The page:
Israeli army trains hard to fight old foe

TEL AVIV, Israel, Nov. 14 (UPI) -- Israel is swirling with speculation about a possible war with Iran, a new kind of conflict in which its cities and towns face an unprecedented missile blitz that could last for months.

But the Israeli army's training hard to do battle with an old enemy right on its doorstep: Hezbollah in Lebanon.


The Iranian-backed movement has a vast arsenal and thousands of diehard Islamic fighters who battled with Jewish state's ground forces to an inconclusive standstill in a 34-day war in 2006.

The war left Israel feeling dangerously vulnerable. But Maj. Gen. Sami Turjeman, the current ground forces commander, is pushing his troops to be ready.

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"On a tactical level we'll see an attempt to wear us down with urban warfare, which is characteristic of the fronts we face today," the Moroccan-born tank veteran said during an exercise in the occupied Golan Heights.


"There will be a close battle between ground forces."

On a more strategic level, he says he's preparing for the possibility the next conflict with Hezbollah will also lead to a war with Syria.

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When Hezbollah was formed following Israel's 1982 invasion of Lebanon, it was little more than a group of hit-and-run Islamic fundamentalist militants.

But, aided by Iran and Syria, it soon developed into a deadly enemy that launched a campaign of suicide attacks that had the Israelis reeling.

In May 2000, after years of an unrelenting Hezbollah guerrilla war, the Israelis finally abandoned their "security zone" in south Lebanon.

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Six years later, Hezbollah, had the trappings of a conventional army, with a brigade structure.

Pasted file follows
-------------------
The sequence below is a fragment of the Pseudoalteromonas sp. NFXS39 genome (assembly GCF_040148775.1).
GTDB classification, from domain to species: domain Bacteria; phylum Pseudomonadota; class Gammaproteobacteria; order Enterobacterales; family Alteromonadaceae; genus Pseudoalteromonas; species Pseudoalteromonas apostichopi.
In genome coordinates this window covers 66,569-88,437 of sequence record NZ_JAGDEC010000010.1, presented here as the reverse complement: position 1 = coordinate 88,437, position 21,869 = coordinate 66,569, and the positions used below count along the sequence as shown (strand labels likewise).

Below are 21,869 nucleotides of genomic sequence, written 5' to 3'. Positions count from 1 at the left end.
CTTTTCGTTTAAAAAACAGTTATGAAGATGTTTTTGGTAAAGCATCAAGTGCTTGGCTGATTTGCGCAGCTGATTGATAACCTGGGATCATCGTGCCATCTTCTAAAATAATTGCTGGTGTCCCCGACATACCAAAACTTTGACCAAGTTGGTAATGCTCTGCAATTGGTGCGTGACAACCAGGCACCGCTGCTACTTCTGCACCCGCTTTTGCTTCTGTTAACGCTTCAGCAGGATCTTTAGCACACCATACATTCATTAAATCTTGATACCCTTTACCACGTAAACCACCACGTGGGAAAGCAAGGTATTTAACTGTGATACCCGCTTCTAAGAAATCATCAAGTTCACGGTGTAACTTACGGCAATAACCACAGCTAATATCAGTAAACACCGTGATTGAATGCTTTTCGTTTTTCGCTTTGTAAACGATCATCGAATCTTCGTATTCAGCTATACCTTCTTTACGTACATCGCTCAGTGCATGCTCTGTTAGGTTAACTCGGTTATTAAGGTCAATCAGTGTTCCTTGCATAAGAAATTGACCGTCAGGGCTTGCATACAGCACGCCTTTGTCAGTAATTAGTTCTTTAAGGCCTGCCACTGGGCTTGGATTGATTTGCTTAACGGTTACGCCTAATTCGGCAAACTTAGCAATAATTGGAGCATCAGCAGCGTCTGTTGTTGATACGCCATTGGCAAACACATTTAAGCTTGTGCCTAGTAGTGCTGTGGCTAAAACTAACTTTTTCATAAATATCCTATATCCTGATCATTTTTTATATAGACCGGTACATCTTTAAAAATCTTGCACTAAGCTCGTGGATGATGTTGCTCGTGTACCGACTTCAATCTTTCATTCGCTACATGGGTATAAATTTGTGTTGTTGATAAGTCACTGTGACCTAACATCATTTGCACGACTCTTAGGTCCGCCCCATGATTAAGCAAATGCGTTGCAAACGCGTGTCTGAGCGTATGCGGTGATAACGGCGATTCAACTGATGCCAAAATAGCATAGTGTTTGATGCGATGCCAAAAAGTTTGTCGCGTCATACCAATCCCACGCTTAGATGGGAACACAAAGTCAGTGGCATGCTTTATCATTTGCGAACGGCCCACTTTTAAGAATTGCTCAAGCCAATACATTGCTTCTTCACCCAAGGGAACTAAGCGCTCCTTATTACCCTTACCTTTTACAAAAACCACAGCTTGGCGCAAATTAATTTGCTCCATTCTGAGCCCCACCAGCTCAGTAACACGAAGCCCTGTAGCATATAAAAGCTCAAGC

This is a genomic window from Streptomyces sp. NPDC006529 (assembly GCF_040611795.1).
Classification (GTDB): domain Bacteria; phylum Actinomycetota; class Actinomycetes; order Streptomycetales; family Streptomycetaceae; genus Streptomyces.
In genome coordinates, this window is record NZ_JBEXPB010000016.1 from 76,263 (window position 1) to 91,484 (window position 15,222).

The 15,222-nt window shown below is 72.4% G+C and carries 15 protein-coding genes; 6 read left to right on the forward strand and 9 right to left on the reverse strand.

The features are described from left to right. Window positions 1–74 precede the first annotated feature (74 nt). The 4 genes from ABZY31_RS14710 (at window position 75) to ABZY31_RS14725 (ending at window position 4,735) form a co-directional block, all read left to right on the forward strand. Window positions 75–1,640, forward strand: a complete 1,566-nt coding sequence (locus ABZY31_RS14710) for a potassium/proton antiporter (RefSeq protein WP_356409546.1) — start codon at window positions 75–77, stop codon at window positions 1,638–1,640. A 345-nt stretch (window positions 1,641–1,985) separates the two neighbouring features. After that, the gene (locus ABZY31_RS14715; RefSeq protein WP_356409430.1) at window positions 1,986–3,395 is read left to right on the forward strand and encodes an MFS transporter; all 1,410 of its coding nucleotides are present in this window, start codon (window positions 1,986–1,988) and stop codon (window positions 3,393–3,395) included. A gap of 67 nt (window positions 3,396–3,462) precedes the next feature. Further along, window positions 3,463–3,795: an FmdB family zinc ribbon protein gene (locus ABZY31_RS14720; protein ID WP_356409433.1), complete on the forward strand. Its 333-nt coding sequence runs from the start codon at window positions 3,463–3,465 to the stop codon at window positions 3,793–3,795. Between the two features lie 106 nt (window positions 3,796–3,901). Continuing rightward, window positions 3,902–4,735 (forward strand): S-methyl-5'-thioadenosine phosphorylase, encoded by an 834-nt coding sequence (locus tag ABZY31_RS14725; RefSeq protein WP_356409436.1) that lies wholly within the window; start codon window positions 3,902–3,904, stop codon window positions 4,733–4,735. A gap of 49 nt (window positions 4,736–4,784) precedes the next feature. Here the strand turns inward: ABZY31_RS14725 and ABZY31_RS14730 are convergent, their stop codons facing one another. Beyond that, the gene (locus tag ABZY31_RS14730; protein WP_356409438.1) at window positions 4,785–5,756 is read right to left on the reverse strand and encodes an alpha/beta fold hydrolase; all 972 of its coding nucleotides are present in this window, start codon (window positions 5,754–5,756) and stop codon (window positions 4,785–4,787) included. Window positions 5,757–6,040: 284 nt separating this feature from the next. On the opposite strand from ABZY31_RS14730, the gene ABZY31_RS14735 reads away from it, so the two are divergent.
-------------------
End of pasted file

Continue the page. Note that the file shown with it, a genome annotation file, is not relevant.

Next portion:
It didn't have tanks and helicopters, but it had vast numbers of missiles, high-tech communications, an elaborate network of defense bunkers and launch sites, and a highly rated intelligence organization.

In the 2006 war, Hezbollah operated as what military experts call a "hybrid force" employing irregular and conventional weapons and tactics.

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This is seen in military circles as the warfare of the future.

"The conflict … that intrigues me most … and speaks more toward what we can expect in the decades ahead, is the one that happened in Lebanon in the summer of 2006," Gen. George Casey said in 2009 when he was the U.S. army chief of staff.


In 2006 Hezbollah showed Israel the future. It hammered Israeli civilian targets, mostly in the northern Galilee region, with some 4,000 missiles and rockets in the most sustained barrage the Jewish state has ever experienced.

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Equipped with Iranian weapons, including deadly anti-tank and anti-ship missiles, and electronic intelligence systems, Hezbollah's veterans held off the might of the Israeli army, the first time Arab forces had ever done that.

Israel's northern border has been quiet since the war. But both sides know there's unfinished business here.

Hezbollah, pushed by Iran, is now believed to have 50,000 missiles and rockets, some capable of reaching anywhere in Israel. That's three times more than Hezbollah had in July 2006.

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Israeli analysts say Hezbollah could sustain a bombardment of 100-200 missiles a day for several weeks, a nightmare scenario that would likely produce Israeli civilian casualties on a hitherto unknown scale.

Hezbollah leader Hassan Nasrallah warned Oct. 21 that next time his forces will first attack the heavily populated center of Israel, not the less strategic north.

That region includes the large urban sprawl around Tel Aviv, Israel's financial hub, and the country's industrial heartland.

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Hezbollah has also indicated it plans to push ground forces into the Arab-populated Galilee in the event of hostilities.


That would be another first in the annals of Arab-Israeli warfare that has raged since 1948.

No Arab force have ever invaded the Jewish state since it was founded, although in the 1973 war, Syrian and Egyptian forces briefly recaptured swathes of Arab land conquered by Israel in 1967.

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The Israelis learned some harsh lessons in 2006, particularly how decades of occupation in the West Bank and Gaza had dulled their war-fighting capabilities and diluted their offense-oriented military doctrine.

"The next war will be completely different," said Maj. Gen. Gadi Eizenkot, until July head of Israel's Northern Command. "Hezbollah will be better prepared. So will we."

Eizenkot's blueprint for hammering Hezbollah is simple. It's known as the "Dahiyeh Doctrine," after the Shiite stronghold in south Beirut that was flattened by the Israeli air force in 2006.

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